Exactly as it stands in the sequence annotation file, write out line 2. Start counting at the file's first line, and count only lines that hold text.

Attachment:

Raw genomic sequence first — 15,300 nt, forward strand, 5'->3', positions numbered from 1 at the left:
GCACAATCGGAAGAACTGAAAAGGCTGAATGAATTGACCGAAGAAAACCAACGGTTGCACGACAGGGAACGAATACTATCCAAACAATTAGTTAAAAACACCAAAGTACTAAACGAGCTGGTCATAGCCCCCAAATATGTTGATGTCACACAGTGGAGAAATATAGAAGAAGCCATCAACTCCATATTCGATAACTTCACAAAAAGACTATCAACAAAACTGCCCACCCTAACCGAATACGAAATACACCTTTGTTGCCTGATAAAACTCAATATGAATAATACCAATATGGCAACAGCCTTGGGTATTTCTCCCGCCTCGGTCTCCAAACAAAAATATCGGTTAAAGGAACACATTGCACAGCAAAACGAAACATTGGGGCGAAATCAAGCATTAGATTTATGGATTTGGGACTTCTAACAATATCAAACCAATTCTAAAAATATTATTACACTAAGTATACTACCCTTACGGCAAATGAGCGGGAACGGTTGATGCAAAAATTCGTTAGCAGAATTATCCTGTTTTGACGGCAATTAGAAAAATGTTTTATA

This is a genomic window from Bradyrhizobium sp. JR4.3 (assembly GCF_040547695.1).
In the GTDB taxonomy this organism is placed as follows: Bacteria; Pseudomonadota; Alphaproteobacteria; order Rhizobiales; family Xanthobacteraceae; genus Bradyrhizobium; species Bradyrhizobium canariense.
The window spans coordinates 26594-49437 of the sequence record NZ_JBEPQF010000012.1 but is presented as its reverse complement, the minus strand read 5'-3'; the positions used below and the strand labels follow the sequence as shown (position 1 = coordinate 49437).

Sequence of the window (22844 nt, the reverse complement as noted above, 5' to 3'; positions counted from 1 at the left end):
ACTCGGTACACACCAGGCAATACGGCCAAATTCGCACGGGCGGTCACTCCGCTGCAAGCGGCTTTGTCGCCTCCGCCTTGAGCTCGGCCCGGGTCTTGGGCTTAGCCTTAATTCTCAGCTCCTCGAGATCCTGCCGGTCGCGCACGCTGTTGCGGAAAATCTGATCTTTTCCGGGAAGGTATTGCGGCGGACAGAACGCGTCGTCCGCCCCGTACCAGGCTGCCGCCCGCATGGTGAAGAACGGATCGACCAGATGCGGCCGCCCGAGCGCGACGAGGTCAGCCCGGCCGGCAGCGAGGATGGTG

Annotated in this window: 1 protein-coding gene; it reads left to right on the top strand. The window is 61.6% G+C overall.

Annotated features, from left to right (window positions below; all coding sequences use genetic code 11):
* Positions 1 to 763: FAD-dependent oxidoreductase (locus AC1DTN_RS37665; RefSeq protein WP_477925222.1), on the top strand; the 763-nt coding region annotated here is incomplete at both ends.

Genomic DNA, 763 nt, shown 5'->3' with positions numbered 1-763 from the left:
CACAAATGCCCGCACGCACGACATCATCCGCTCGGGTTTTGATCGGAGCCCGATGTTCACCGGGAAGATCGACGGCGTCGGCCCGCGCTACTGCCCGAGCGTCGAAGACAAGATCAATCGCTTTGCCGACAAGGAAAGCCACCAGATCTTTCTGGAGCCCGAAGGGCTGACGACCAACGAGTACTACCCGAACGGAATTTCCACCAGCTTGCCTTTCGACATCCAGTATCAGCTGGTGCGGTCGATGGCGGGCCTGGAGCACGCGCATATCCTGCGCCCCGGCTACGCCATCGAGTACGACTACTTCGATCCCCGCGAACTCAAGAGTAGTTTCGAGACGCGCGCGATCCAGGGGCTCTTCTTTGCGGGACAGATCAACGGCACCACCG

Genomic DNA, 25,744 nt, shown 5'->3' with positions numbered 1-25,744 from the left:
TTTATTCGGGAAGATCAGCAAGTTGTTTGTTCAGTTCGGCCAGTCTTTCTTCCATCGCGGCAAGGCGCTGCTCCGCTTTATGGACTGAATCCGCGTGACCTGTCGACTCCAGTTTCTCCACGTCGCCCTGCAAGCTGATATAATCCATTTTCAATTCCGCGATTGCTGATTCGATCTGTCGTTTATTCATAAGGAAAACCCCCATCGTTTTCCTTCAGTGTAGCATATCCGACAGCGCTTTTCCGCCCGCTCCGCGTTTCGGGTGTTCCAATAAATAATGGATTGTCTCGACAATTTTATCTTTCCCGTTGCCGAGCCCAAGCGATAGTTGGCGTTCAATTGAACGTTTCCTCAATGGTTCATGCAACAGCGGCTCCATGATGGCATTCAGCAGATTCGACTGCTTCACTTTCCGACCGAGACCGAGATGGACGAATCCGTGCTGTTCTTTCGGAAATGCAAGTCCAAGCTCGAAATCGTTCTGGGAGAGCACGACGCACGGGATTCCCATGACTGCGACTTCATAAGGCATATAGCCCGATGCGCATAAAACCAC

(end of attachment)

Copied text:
GCACAATCGGAAGAACTGAAAAGGCTGAATGAATTGACCGAAGAAAACCAACGGTTGCACGACAGGGAACGAATACTATCCAAACAATTAGTTAAAAACACCAAAGTACTAAACGAGCTGGTCATAGCCCCCAAATATGTTGATGTCACACAGTGGAGAAATATAGAAGAAGCCATCAACTCCATATTCGATAACTTCACAAAAAGACTATCAACAAAACTGCCCACCCTAACCGAATACGAAATACACCTTTGTTGCCTGATAAAACTCAATATGAATAATACCAATATGGCAACAGCCTTGGGTATTTCTCCCGCCTCGGTCTCCAAACAAAAATATCGGTTAAAGGAACACATTGCACAGCAAAACGAAACATTGGGGCGAAATCAAGCATTAGATTTATGGATTTGGGACTTCTAACAATATCAAACCAATTCTAAAAATATTATTACACTAAGTATACTACCCTTACGGCAAATGAGCGGGAACGGTTGATGCAAAAATTCGTTAGCAGAATTATCCTGTTTTGACGGCAATTAGAAAAATGTTTTATA